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A Tale of Two Cities (1935)

4.0 of 5 from 49 ratings
2h 8min
Not released
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This adaptation of the classic novel by Charles Dickens finds courageous British lawyer Sydney Carton defending French aristocrat Charles Darnay from false accusations of treason against England. Carton also becomes enamoured of Darnay's beautiful bride-to-be Lucie but she and Darnay marry and begin to raise a family in France. Then, when Darnay falls into the hands of French revolutionaries, Carton once again comes to his rescue.
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Charles Dickens, WP Lipscomb
Conrad A. Nervig
Classics, Drama, Romance
Release Date:
Not released
Run Time:
128 minutes

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Reviews (1) of A Tale of Two Cities

Historical Spectacular. - A Tale of Two Cities review by Steve Mason

Spoiler Alert

MGM drafted in the ranks of British expats, for this exuberant telling of the Dickens classic. Ronald Colman even shaved off his trademark moustache to play the complicated, fascinating tragic hero Sidney Carton. He is most charismatic and sympathetic and the calm centre of much flamboyant character acting. Basil Rathbone also makes a mark as the aloof, tyrannical aristocrat Evrémonde.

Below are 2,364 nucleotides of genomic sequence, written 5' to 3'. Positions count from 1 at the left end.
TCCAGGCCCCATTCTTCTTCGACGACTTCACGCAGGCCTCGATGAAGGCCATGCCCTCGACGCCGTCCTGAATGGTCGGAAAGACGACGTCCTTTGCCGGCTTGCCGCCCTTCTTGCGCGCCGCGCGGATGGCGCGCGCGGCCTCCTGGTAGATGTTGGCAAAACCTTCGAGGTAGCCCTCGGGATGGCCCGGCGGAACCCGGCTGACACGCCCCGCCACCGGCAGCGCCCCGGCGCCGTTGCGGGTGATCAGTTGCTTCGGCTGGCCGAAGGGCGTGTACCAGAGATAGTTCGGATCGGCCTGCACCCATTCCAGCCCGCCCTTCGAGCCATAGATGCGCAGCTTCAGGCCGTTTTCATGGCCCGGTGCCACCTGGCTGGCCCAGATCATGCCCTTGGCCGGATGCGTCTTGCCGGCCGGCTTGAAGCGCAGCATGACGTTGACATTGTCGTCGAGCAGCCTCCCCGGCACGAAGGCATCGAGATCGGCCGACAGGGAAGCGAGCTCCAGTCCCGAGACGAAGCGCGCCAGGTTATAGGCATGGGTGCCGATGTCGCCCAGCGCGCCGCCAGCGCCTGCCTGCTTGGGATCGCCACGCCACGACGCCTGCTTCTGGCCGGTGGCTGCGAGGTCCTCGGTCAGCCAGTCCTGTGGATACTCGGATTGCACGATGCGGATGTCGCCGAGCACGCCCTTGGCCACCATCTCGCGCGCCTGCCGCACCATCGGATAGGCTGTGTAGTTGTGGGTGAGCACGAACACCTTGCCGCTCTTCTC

The film is full of rich historical detail that brings the Paris and London in the brutal regimes of the eighteenth century to life in all its various social strata. The graverobbers, the bankers and the highwaymen. The sets are magnificent and the action scenes hugely ambitious, particularly the storming of the Bastille by a cast of many thousands.

 The main weakness is the curiously un-starry casting of b-film stalwart Elizabeth Allen as Lucie Manette. Perhaps the second half of the film isn't quite as stunning as the first as it cuts out the rich historical detail in order to get the story done. But I think it is easily the best of the run of classic European historical yarns produced by Hollywood in the 1930s.

 And it is the ultimate adaptation of this thrilling story. It is curious that MGM presented this film of a starving proletariat sparking a revolution to an American public suffering the Great Depression. I don't think it is too far fetched to read the film as support for Roosevelt's New Deal. But primarily, this is an exciting, inspiring and flavourful spectacle.

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